This is critical for us to understand, because we are not always going to feel like forgiving someone who has caused us pain.
In the final verse of today’s gospel reading, Jesus instructs his disciples to forgive “from the heart.” Now when we hear this phrase "from the heart,” most of us think of an action or a response that primarily involves our emotion. When we do something “from the heart,” it is typically something we sincerely feel deep within us.
However, in the ancient world, the heart was not only considered the seat of the emotions; it was also understood to be the seat of the will. Therefore, to do something "from the heart" implied a concious act of the will; it implied making a decision. This means that sometimes we choose to forgive in spite of how we feel. In making this decision, we open ourselves more fully to God's grace, which is the means by which we are able to forgive and love even those who have deeply hurt us.
Many times, choosing to forgive is a daily choice, a daily decision to walk with an attitude of forgiveness, a daily decision to release our anger, our resentment, our judgment and leave those things at the foot of the cross, so we can be free. This is a daily decision to believe that in light of the generous, extravagant, and abundant forgiveness that God has extended to us, how can we do any less.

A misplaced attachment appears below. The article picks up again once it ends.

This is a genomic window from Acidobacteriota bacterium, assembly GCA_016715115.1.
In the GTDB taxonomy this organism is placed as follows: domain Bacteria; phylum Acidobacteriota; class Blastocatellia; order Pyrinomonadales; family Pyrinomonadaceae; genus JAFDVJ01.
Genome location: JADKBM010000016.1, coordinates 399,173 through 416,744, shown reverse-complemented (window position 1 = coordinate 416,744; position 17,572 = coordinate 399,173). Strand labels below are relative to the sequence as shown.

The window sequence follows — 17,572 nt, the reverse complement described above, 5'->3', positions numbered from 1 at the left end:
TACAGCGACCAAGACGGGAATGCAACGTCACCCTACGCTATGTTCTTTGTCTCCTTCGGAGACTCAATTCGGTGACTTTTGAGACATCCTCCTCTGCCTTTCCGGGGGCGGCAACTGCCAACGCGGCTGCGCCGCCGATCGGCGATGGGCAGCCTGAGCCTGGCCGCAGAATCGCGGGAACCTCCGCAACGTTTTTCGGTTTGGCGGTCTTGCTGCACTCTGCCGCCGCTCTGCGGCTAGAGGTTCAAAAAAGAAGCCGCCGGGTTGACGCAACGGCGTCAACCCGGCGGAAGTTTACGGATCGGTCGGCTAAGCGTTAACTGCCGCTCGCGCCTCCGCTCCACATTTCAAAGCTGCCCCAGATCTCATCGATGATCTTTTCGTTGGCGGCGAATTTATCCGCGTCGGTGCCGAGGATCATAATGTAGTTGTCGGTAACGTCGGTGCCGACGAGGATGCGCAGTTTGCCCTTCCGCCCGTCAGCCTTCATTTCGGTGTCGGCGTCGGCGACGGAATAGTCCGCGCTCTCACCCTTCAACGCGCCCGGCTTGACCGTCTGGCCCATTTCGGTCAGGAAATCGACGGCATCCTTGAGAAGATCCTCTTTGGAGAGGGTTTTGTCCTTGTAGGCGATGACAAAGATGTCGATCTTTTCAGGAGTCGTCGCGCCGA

The transformation of our emotional response to the person who has wronged us is usually a much longer process, which is only possible after we have made the decision that we are willing to forgive.
Forgiving another person is not simply a one-time event that is completed in a single moment, but it is a process, a journey.
Greek word for “forgiveness” literally means to “let go, to send away, to put aside.”
But how many times do we come to a place of forgiveness, a juncture in our lives when we are willing to let go, to send away, to put aside our anger, resentment, and judgment toward another person, only to discover that the same anger, resentment, and judgment often comes creeping back into our lives, into our souls, and into our hearts. In other words, even when we have made the decision to forgive, we often find it difficult to "let go" of our emotional response toward the person who has wronged us.
In these moments when old feelings of anger and resentment come creeping back into our hearts, it is imperative that we remember that forgiveness is a journey; it is a process of healing and transformation that may take a lifetime to complete. Our hope is found in the promise that our willingness to forgives opens our hearts to receive God's grace and power, for it is only by God's grace and power are we able to walk the path of forgiveness.
In the blog posts below, I have included some videos and quotes on forgiveness. The videos provide two testimonies about the power of forgiveness to transform our lives. One video is from the perspective of a person who needed to forgive, while the other video is from the perspective of a person who needed to be forgiven.
Forgiveness, given and received, is likely the most powerful force for change in our world.